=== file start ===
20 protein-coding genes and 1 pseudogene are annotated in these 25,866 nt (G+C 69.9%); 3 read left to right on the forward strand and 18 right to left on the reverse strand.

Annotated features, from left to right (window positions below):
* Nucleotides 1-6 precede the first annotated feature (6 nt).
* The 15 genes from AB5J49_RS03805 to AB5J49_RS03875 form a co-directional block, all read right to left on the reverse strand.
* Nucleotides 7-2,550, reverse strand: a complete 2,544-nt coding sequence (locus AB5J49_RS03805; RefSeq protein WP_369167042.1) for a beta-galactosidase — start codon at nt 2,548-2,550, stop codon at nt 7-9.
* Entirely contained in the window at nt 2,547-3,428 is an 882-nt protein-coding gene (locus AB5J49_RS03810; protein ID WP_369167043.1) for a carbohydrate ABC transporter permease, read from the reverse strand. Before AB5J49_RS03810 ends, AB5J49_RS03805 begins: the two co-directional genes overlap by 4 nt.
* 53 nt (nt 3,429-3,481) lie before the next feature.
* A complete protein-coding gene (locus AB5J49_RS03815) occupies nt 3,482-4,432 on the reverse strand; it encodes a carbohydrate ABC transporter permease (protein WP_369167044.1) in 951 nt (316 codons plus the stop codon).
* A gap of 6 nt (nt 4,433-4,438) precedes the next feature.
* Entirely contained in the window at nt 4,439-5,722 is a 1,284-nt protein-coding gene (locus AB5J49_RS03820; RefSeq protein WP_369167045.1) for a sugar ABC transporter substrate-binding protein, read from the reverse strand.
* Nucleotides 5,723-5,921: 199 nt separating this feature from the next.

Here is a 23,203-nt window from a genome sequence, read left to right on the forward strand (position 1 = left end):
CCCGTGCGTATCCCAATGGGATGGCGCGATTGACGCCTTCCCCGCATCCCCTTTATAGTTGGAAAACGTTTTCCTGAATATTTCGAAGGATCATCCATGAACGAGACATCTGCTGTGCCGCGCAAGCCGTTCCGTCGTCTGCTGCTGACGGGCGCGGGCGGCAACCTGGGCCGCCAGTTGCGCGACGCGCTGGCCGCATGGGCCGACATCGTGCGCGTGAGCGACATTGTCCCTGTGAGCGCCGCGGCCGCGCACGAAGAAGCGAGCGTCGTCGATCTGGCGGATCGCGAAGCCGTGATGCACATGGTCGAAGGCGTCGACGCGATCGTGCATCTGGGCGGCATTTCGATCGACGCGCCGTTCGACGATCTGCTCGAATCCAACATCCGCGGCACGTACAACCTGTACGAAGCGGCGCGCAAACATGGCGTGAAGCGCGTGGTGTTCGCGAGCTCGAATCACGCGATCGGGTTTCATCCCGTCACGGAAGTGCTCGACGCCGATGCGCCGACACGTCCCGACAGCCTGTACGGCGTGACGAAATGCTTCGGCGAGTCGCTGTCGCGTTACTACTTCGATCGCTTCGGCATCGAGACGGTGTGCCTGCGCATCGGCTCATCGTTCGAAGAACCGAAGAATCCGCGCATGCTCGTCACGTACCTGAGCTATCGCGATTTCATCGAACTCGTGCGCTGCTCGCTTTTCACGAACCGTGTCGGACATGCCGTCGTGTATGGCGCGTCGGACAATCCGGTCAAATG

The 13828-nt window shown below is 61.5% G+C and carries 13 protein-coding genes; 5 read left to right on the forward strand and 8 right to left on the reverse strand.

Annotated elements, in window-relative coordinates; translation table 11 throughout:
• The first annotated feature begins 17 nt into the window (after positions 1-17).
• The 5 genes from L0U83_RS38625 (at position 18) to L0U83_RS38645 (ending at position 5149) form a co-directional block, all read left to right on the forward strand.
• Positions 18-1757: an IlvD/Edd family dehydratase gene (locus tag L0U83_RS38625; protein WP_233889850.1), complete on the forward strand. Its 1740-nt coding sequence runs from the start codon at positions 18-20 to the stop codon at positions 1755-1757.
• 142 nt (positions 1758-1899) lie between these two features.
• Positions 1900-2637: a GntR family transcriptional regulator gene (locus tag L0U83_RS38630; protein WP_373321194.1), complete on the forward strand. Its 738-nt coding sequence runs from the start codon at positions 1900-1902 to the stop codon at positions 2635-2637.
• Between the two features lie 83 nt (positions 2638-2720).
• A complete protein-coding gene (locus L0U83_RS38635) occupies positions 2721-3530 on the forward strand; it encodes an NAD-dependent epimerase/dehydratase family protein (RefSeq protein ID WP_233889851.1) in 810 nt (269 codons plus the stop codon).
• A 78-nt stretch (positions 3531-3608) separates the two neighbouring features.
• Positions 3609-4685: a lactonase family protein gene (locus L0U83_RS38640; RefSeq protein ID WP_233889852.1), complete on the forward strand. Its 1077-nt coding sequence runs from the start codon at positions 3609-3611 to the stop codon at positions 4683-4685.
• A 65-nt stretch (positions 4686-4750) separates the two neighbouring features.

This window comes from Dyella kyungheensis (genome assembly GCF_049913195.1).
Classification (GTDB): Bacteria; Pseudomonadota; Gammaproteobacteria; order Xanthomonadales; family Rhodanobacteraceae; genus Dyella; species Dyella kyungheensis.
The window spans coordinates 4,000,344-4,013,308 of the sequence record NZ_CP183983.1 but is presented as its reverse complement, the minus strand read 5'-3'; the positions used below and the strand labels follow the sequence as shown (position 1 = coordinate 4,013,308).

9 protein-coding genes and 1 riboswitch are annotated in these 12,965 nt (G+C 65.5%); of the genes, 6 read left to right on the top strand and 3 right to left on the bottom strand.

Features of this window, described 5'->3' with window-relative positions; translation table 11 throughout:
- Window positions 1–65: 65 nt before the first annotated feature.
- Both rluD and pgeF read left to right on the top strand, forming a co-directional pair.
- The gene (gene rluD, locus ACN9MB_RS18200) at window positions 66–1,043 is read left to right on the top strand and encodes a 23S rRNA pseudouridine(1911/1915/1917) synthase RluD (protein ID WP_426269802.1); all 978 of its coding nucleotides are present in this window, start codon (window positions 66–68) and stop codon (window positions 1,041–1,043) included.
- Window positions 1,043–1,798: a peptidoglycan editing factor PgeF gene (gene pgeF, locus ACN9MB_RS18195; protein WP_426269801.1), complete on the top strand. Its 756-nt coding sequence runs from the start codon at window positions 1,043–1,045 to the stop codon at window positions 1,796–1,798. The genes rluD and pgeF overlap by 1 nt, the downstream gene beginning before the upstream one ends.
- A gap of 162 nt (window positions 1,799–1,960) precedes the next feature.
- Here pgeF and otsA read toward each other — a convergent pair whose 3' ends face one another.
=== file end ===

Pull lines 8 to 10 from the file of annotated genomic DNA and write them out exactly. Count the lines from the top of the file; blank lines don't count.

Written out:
* A complete protein-coding gene (locus AB5J49_RS03815) occupies nt 3,482-4,432 on the reverse strand; it encodes a carbohydrate ABC transporter permease (protein WP_369167044.1) in 951 nt (316 codons plus the stop codon).
* A gap of 6 nt (nt 4,433-4,438) precedes the next feature.
* Entirely contained in the window at nt 4,439-5,722 is a 1,284-nt protein-coding gene (locus AB5J49_RS03820; RefSeq protein WP_369167045.1) for a sugar ABC transporter substrate-binding protein, read from the reverse strand.